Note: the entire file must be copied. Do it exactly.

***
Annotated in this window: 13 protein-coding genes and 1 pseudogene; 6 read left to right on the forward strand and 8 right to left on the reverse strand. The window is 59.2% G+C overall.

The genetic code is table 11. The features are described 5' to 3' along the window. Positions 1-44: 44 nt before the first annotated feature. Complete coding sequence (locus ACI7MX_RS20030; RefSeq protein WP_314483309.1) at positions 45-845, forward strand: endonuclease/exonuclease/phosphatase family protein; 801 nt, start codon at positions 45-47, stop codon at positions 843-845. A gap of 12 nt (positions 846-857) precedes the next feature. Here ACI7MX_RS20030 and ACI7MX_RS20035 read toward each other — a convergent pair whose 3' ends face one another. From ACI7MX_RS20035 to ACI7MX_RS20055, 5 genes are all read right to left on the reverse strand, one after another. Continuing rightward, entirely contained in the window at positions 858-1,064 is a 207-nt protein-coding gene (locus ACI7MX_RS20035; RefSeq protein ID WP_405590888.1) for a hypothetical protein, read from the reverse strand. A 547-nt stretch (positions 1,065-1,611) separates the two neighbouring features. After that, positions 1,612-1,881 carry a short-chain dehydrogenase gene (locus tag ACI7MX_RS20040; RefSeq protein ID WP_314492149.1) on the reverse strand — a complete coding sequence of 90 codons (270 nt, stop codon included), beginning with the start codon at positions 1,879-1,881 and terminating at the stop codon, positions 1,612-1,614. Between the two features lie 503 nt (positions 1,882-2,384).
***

Annotated in this window: 13 protein-coding genes and 1 pseudogene; 6 read left to right on the forward strand and 8 right to left on the reverse strand. The window is 59.2% G+C overall.

The genetic code is table 11. The features are described 5' to 3' along the window. Positions 1-44: 44 nt before the first annotated feature. Complete coding sequence (locus ACI7MX_RS20030; RefSeq protein WP_314483309.1) at positions 45-845, forward strand: endonuclease/exonuclease/phosphatase family protein; 801 nt, start codon at positions 45-47, stop codon at positions 843-845. A gap of 12 nt (positions 846-857) precedes the next feature. Here ACI7MX_RS20030 and ACI7MX_RS20035 read toward each other — a convergent pair whose 3' ends face one another. From ACI7MX_RS20035 to ACI7MX_RS20055, 5 genes are all read right to left on the reverse strand, one after another. Continuing rightward, entirely contained in the window at positions 858-1,064 is a 207-nt protein-coding gene (locus ACI7MX_RS20035; RefSeq protein ID WP_405590888.1) for a hypothetical protein, read from the reverse strand. A 547-nt stretch (positions 1,065-1,611) separates the two neighbouring features. After that, positions 1,612-1,881 carry a short-chain dehydrogenase gene (locus tag ACI7MX_RS20040; RefSeq protein ID WP_314492149.1) on the reverse strand — a complete coding sequence of 90 codons (270 nt, stop codon included), beginning with the start codon at positions 1,879-1,881 and terminating at the stop codon, positions 1,612-1,614. Between the two features lie 503 nt (positions 1,882-2,384).